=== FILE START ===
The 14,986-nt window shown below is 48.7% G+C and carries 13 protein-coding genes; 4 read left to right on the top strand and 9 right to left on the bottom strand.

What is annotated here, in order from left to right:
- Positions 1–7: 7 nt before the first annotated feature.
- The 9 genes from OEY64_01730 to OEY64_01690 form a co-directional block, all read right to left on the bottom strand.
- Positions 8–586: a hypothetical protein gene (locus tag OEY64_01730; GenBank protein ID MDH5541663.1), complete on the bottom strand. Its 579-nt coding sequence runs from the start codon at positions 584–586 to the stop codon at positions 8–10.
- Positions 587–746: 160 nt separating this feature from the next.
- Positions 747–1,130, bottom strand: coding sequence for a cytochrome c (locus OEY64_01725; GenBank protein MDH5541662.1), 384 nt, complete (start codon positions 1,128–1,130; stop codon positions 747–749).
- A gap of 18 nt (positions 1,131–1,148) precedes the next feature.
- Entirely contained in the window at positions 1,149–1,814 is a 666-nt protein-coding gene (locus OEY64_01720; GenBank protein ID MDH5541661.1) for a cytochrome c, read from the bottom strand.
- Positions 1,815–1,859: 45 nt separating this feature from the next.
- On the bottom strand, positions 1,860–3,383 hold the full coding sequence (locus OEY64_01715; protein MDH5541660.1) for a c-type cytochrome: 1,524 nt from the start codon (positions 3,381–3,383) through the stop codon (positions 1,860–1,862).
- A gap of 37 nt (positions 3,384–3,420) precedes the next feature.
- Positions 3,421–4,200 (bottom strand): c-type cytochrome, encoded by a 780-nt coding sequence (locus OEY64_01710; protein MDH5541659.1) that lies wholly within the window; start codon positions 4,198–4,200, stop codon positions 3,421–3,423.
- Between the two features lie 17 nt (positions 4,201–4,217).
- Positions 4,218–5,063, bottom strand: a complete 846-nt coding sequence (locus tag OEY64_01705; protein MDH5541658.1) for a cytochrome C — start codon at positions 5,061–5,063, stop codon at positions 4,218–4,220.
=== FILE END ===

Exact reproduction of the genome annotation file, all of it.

The 14,986-nt window shown below is 48.7% G+C and carries 13 protein-coding genes; 4 read left to right on the top strand and 9 right to left on the bottom strand.

What is annotated here, in order from left to right:
- Positions 1–7: 7 nt before the first annotated feature.
- The 9 genes from OEY64_01730 to OEY64_01690 form a co-directional block, all read right to left on the bottom strand.
- Positions 8–586: a hypothetical protein gene (locus tag OEY64_01730; GenBank protein ID MDH5541663.1), complete on the bottom strand. Its 579-nt coding sequence runs from the start codon at positions 584–586 to the stop codon at positions 8–10.
- Positions 587–746: 160 nt separating this feature from the next.
- Positions 747–1,130, bottom strand: coding sequence for a cytochrome c (locus OEY64_01725; GenBank protein MDH5541662.1), 384 nt, complete (start codon positions 1,128–1,130; stop codon positions 747–749).
- A gap of 18 nt (positions 1,131–1,148) precedes the next feature.
- Entirely contained in the window at positions 1,149–1,814 is a 666-nt protein-coding gene (locus OEY64_01720; GenBank protein ID MDH5541661.1) for a cytochrome c, read from the bottom strand.
- Positions 1,815–1,859: 45 nt separating this feature from the next.
- On the bottom strand, positions 1,860–3,383 hold the full coding sequence (locus OEY64_01715; protein MDH5541660.1) for a c-type cytochrome: 1,524 nt from the start codon (positions 3,381–3,383) through the stop codon (positions 1,860–1,862).
- A gap of 37 nt (positions 3,384–3,420) precedes the next feature.
- Positions 3,421–4,200 (bottom strand): c-type cytochrome, encoded by a 780-nt coding sequence (locus OEY64_01710; protein MDH5541659.1) that lies wholly within the window; start codon positions 4,198–4,200, stop codon positions 3,421–3,423.
- Between the two features lie 17 nt (positions 4,201–4,217).
- Positions 4,218–5,063, bottom strand: a complete 846-nt coding sequence (locus tag OEY64_01705; protein MDH5541658.1) for a cytochrome C — start codon at positions 5,061–5,063, stop codon at positions 4,218–4,220.